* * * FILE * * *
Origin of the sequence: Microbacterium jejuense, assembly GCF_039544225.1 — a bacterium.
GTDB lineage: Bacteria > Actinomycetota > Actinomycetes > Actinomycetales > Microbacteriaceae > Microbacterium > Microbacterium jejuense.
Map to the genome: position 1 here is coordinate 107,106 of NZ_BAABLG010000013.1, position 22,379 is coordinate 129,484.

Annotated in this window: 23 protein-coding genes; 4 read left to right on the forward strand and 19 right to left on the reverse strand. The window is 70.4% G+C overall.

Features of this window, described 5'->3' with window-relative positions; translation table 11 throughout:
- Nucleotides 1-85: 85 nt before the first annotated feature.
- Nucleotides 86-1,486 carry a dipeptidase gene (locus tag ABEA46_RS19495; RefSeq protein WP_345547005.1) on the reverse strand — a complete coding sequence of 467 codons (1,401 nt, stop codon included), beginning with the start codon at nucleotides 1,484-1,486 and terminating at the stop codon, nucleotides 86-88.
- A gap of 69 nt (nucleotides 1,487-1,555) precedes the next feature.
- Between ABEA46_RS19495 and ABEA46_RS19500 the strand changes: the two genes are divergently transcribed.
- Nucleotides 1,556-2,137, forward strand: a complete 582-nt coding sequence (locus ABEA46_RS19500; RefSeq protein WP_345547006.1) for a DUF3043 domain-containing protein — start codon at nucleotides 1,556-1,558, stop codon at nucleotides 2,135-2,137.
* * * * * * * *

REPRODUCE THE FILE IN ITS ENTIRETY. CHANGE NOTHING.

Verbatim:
Origin of the sequence: Microbacterium jejuense, assembly GCF_039544225.1 — a bacterium.
GTDB lineage: Bacteria > Actinomycetota > Actinomycetes > Actinomycetales > Microbacteriaceae > Microbacterium > Microbacterium jejuense.
Map to the genome: position 1 here is coordinate 107,106 of NZ_BAABLG010000013.1, position 22,379 is coordinate 129,484.

Annotated in this window: 23 protein-coding genes; 4 read left to right on the forward strand and 19 right to left on the reverse strand. The window is 70.4% G+C overall.

Features of this window, described 5'->3' with window-relative positions; translation table 11 throughout:
- Nucleotides 1-85: 85 nt before the first annotated feature.
- Nucleotides 86-1,486 carry a dipeptidase gene (locus tag ABEA46_RS19495; RefSeq protein WP_345547005.1) on the reverse strand — a complete coding sequence of 467 codons (1,401 nt, stop codon included), beginning with the start codon at nucleotides 1,484-1,486 and terminating at the stop codon, nucleotides 86-88.
- A gap of 69 nt (nucleotides 1,487-1,555) precedes the next feature.
- Between ABEA46_RS19495 and ABEA46_RS19500 the strand changes: the two genes are divergently transcribed.
- Nucleotides 1,556-2,137, forward strand: a complete 582-nt coding sequence (locus ABEA46_RS19500; RefSeq protein WP_345547006.1) for a DUF3043 domain-containing protein — start codon at nucleotides 1,556-1,558, stop codon at nucleotides 2,135-2,137.